The first recession of the 24 hour news era allows us to see just what the media can do with a good old-fashioned crisis. I admit that, like so many others, I have been glued to the TV screen during recent weeks watching marble-faced markets collapse with all the resistance of polythyrene. But the need for constant breaking news, constant comment, constant speculation has brought its fair share of good, old-fashioned nonsense.
The other day I was half watching News 24 whilst doing something important like playing spider solitaire when the red banner "Breaking News" started flashing on the screen. TV is quite skilled in using the "Breaking News" approach to capture your attention and, like the stark reality of a Soho strip club, the eventual product is never as exciting as the glossy headline. In this case the screen eventually changed to "Breaking News : New York Stock Exchange Closes". Granted, it would have been breaking news if the Exchange had closed because the stock prices had collapsed so far as to finish off global capitalism, but in this case the Exchange had closed because it was the end of the days' trading.
And then you have the "experts" they drag on screen to fill a quiet ten minutes or so. The quality of such expertise can be judged by the fact that a couple of years ago, some poor taxi driver - who had simply gone to Television Centre to collect a fare - was dragged in front of the cameras by mistake and interviewed for ten minutes on the latest Microsoft operating system. A few days ago there was an "employment expert" commenting on the impact of the current crisis who actually came out with the following : "It's possible that over 50s will be subject to increased discrimination in the down-turn. There is no evidence, but it is possible". Yes, it is possible, just as it is possible that the moon is made of green cheese. There is no evidence, but it is possible.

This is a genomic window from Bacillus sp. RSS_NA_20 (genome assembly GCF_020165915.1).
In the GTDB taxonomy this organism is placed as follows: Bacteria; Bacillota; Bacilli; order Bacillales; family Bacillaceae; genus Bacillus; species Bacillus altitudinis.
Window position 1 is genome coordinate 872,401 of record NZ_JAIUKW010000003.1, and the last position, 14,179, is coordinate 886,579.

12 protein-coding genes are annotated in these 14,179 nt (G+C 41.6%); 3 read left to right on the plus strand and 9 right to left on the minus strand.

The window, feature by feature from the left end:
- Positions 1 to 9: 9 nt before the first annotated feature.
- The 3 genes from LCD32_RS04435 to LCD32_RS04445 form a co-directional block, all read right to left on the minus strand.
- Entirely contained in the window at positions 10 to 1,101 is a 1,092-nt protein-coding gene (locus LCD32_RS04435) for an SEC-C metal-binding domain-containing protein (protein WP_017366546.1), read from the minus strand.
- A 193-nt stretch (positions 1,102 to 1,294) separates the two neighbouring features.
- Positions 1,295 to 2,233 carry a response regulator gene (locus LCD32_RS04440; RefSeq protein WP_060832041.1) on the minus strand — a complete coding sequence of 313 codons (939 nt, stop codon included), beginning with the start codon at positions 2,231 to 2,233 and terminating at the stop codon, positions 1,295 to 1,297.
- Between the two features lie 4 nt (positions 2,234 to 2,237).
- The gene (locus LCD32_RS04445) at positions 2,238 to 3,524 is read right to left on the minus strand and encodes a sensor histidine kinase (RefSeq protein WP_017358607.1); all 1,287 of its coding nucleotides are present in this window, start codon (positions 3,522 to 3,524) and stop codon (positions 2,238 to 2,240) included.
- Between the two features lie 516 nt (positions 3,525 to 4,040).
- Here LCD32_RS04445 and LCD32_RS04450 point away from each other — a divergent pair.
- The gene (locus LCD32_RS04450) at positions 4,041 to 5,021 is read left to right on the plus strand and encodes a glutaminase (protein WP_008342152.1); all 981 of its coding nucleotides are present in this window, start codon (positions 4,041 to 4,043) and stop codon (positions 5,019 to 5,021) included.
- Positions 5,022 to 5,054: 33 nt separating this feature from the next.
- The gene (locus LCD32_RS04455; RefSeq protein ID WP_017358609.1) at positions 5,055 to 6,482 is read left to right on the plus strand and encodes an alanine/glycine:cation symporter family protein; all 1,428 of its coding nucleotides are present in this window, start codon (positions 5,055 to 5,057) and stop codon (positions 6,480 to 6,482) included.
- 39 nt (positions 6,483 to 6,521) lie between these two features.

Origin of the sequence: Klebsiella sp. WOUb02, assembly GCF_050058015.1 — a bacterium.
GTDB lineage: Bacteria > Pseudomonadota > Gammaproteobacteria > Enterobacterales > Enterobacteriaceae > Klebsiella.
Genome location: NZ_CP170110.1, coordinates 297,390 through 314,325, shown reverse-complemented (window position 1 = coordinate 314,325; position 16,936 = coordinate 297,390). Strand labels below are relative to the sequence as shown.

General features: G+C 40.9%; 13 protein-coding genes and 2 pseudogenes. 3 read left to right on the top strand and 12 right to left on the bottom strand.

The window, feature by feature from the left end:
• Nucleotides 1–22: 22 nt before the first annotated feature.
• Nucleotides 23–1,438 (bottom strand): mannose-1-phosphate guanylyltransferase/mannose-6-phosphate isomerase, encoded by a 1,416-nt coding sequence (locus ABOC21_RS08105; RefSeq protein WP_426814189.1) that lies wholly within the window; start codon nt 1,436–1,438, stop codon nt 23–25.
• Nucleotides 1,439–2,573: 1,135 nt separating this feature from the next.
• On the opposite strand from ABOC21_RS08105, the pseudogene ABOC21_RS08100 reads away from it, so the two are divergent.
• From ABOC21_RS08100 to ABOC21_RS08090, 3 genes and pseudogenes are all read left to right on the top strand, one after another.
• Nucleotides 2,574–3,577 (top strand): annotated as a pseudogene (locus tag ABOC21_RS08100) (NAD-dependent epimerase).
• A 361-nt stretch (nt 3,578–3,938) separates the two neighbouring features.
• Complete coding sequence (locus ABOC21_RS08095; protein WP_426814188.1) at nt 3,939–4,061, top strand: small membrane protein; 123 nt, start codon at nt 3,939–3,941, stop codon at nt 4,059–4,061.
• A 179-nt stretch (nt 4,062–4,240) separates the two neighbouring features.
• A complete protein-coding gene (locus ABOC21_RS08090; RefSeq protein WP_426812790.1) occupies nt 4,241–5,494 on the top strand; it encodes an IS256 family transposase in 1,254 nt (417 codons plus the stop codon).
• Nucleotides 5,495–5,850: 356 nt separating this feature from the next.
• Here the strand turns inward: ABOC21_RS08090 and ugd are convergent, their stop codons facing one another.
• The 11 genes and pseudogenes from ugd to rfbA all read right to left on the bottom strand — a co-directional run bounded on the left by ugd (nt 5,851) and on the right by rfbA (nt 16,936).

Finally, in this little selection, there was a so-called "Bank Economist" (can such things really exist given what has happened over recent weeks) who said "We will get through the current crisis, I'm almost sure of that". Almost sure?. Well, that's comforting.